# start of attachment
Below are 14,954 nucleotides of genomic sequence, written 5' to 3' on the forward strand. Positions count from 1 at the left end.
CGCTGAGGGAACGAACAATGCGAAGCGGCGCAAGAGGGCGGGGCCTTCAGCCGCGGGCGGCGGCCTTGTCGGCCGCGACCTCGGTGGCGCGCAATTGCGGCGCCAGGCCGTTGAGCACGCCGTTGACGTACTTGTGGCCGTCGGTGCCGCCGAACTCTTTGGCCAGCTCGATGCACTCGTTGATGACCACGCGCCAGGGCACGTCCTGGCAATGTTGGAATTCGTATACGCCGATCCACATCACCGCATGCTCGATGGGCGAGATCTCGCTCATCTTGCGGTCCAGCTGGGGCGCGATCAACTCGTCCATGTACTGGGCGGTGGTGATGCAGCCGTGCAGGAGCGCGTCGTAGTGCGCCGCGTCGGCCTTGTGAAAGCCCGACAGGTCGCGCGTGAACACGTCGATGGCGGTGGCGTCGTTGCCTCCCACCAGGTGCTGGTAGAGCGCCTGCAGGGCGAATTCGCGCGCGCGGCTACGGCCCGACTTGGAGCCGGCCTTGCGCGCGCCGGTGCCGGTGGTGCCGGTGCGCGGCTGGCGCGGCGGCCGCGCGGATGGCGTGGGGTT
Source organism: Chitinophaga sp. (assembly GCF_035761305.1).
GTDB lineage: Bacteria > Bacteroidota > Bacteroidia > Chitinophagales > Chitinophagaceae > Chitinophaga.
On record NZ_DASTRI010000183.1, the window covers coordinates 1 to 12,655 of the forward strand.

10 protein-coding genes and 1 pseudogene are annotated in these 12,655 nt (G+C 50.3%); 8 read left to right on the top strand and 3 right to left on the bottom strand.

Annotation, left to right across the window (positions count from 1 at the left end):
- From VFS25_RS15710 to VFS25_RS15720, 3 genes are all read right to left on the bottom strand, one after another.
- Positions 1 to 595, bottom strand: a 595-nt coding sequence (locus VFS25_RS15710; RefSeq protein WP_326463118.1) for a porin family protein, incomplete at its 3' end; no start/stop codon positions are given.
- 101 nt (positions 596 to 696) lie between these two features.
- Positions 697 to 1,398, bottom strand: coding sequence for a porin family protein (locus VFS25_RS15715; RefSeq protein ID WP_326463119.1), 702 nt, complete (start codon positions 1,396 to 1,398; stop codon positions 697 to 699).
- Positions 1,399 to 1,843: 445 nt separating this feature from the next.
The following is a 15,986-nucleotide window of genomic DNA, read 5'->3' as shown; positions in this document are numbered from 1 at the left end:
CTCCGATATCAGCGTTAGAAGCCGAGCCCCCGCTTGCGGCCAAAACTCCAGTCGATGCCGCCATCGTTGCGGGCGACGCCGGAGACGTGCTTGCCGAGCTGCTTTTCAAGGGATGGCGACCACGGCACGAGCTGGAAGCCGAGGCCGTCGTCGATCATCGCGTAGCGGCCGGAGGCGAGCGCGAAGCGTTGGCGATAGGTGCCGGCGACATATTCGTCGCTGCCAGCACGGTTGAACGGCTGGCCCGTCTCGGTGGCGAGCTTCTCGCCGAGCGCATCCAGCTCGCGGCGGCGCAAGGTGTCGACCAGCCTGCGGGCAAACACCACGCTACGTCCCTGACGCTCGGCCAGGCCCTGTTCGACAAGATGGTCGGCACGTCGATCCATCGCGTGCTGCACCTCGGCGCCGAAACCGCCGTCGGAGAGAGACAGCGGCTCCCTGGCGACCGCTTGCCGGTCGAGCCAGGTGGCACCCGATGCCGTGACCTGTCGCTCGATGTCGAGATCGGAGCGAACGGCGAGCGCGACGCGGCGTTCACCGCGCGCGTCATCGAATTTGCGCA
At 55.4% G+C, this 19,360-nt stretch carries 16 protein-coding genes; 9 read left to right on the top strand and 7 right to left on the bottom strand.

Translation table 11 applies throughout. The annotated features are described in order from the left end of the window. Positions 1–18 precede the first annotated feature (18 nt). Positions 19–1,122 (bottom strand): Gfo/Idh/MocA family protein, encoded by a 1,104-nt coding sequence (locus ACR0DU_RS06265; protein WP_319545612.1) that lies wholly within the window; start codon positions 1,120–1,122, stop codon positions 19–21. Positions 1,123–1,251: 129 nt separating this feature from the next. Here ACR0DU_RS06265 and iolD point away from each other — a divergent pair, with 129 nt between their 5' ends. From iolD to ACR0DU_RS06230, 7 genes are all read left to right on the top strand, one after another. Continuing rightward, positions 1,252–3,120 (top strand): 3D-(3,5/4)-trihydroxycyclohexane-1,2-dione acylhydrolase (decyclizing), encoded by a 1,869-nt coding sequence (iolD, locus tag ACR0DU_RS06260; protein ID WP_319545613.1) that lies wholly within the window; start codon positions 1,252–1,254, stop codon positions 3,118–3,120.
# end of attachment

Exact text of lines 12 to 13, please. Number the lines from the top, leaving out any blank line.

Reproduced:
- Positions 1,399 to 1,843: 445 nt separating this feature from the next.
The following is a 15,986-nucleotide window of genomic DNA, read 5'->3' as shown; positions in this document are numbered from 1 at the left end: